Tuesday, November 27, 2012

It is Better to Give than Receive

At this time of the year, our thoughts turn to the holidays and sometimes we get caught up in the hustle and bustle of shopping, parties, family gatherings, and religious services. Our minds race with countless questions; what should I get for everyone; what am I getting; where are we going; what time is that party; and will I survive the stress?
In addition, we also take time to reflect on the blessings of our family, friends, and business acquaintances. We remember that not all people are so fortunate and we reach out a hand to our fellow man through acts of charity. We all feel warmer inside after giving, whether to the Salvation Army Red Kettle at the mall, to our own church or temple, to the local food kitchen, or to countless other groups that seek to assist those in need or find cures for medical conditions. Not only does charitable giving feel good, but also it is good for you.
  •      Charitable contributions are income tax deductible: Gifts made directly to charities are income tax deductible and reduce your taxable income in the year of the contribution, if the charity receives the gift by December 31.
  •     Charitable contributions are not counted when determining estate tax liability: The value of gifts made at death reduce your taxable estate, saving 35%-50% depending upon the current estate tax rate
  •     If structured properly, charitable contributions may avoid capital gains on highly appreciated property: By executing a charitable trust, it is possible to provide funds to charities while also gaining additional tax advantages.

Some people want to retain control over assets they intend to give away, allowing them to take advantage of a current or future income stream while also guaranteeing a benefit to their favorite charities at some point in time. Achieving these goals is possible with a charitable trust. Charitable trusts take advantage of the differences between present interests (or as I like to refer to them “here” interests) and future interests (“hereafter” interests) to provide benefits to trust beneficiaries.
Charitable Remainder Trust (CRT) allows you to receive the current income stream from assets transferred to the trust and distributes the remainder portion to the charity after a specified time, or at your death. You get to enjoy the “here” and the charity enjoys the “hereafter.” Through the use of a properly structured CRT, you, your heirs and your chosen charities all benefit, and the IRS receives nothing
The CRT is especially useful where the transferred asset is highly appreciated. If the CRT trustee sells appreciated property, following the property’s transfer to the CRT, there is no capital gains tax liability (unlike if you sold the property yourself). This results in the availability of more assets to provide greater income in the “here.”
While any distributed trust income is taxed to you as ordinary income or capital gains, depending upon its character, you may consider leveraging the CRT by using such income you receive to fund gifts to an Irrevocable Life Insurance Trust so your heirs can receive more value at your death without it being subject to income or estate taxes. Alternatively, some people name their children or grandchildren as the current beneficiaries of the CRT to provide those beneficiaries with income taxed at a lower rate than if the grantor of the CRT took distributions directly.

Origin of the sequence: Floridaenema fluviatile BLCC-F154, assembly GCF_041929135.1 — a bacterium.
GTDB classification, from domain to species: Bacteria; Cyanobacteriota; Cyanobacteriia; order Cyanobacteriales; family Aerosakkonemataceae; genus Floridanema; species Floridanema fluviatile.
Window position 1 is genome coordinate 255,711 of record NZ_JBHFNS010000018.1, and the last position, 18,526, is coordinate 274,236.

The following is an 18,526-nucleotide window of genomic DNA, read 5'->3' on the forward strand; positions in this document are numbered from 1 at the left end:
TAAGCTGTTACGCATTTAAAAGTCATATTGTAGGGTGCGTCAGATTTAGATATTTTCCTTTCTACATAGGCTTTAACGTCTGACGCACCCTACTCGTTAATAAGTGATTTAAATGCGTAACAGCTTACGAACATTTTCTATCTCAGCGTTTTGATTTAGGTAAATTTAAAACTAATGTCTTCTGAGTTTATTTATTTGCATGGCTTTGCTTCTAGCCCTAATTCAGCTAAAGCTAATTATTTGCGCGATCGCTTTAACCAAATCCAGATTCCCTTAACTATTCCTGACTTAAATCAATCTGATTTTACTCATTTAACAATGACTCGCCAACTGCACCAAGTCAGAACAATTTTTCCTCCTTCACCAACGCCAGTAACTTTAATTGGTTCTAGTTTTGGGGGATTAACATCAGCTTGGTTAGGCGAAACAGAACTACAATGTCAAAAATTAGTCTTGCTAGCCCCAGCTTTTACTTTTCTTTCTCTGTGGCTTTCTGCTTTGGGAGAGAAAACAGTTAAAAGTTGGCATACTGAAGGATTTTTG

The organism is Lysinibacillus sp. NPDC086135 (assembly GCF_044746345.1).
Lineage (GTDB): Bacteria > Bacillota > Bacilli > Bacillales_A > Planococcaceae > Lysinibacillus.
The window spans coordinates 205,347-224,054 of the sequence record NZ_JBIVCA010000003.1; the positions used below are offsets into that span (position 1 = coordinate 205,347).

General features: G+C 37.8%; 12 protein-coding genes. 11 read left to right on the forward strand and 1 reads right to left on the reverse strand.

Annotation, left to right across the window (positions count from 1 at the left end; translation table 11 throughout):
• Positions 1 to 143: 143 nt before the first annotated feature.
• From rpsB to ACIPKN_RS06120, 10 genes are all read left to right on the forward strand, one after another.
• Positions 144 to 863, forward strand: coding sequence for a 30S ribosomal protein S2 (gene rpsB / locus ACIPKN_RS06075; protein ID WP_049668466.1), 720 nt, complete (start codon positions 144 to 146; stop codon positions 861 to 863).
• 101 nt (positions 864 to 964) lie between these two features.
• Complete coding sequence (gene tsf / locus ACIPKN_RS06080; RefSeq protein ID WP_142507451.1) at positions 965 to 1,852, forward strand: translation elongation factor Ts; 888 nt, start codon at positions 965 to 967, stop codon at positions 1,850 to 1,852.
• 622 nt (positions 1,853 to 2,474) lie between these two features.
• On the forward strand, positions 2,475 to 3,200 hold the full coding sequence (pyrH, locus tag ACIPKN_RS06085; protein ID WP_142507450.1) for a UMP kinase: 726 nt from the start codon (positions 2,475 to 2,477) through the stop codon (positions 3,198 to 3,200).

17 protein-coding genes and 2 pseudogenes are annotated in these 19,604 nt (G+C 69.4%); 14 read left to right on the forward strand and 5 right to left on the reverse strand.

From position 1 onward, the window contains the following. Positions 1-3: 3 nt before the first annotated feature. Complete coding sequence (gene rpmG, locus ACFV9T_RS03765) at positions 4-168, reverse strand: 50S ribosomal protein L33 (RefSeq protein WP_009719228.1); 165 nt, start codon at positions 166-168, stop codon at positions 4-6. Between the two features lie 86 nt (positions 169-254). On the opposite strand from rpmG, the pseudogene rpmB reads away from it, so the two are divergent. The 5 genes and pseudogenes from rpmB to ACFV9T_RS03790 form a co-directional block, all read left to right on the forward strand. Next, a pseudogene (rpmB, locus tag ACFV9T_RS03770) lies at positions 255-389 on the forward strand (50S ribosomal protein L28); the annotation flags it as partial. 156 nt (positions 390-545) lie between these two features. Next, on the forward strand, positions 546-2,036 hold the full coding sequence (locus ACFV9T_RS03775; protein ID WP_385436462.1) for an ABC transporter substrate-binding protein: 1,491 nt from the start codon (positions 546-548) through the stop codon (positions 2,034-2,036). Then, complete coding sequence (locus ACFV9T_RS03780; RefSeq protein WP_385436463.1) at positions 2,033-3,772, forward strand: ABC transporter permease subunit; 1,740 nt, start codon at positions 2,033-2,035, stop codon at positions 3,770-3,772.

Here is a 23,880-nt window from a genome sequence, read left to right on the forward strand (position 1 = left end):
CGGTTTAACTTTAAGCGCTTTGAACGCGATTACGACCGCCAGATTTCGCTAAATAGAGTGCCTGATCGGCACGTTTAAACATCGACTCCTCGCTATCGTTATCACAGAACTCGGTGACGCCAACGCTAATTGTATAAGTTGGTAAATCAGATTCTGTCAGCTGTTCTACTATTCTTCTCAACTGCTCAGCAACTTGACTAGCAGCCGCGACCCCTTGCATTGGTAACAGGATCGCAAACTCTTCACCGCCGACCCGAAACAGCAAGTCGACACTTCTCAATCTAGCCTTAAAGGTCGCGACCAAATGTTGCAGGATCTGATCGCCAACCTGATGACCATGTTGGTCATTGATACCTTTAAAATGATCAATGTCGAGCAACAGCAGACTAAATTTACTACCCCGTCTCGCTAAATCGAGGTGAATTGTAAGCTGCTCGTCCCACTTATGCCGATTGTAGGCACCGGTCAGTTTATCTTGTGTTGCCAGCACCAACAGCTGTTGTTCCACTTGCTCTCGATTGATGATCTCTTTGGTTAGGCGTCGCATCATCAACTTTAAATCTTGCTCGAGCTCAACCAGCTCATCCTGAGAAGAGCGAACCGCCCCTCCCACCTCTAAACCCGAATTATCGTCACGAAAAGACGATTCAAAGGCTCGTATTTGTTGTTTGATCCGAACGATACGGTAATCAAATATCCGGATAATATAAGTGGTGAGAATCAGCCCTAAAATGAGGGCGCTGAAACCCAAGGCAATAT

A final thought on the use of CRTs, the amount of the income tax deduction for contributions to the CRT is determined using IRS tables. The longer the period before the charity gets complete control of the trust property, the smaller the deduction you are able to take.
A Charitable Lead Trust (CLT) functions similar to a CRT but provides for the charity in the “here” by giving the charity the current income stream from assets transferred to the trust and for other beneficiaries in the “hereafter” by distributing the remainder portion to family members after a specified time or your death. Again, the amount of the income tax deduction for contributions to the CLT is determined using IRS tables. The longer the period the charity gets the income from the trust property, the smaller the gift to the remainder beneficiaries, and the larger the deduction you are able to take. However, tax rules require you pay tax on the income as the charitable beneficiary receives in order to take the immediate charitable income tax deduction. By making use of a CLT, you can fulfill your charitable inclinations, shift income and assets to eventual beneficiaries with little gift tax cost, and remove assets form your estate. 
The CRT and the CLT both serve as excellent methods of charitable giving as part of a larger estate plan. If however your charitable inclinations include a long-term, active charitable commitment, it may be appropriate to consider organizing your own Charitable Foundation. While creating and maintaining a Foundation requires substantial administrative effort, the use of a Foundation allows you to receive charitable tax deductions, manage the long-term distribution of assets, choose and change which charities benefit from your philanthropy, and potentially provide a vehicle for a multigenerational commitment to doing good works.
No matter how you decide to satisfy your charitable wishes, with proper planning you can benefit your favorite causes, shift income and assets from your estate to other family members and teach your children and grandchildren the lesson of doing good works. If you have specific questions regarding charitable trusts and foundations, feel free to email us or leave them in the comments section.

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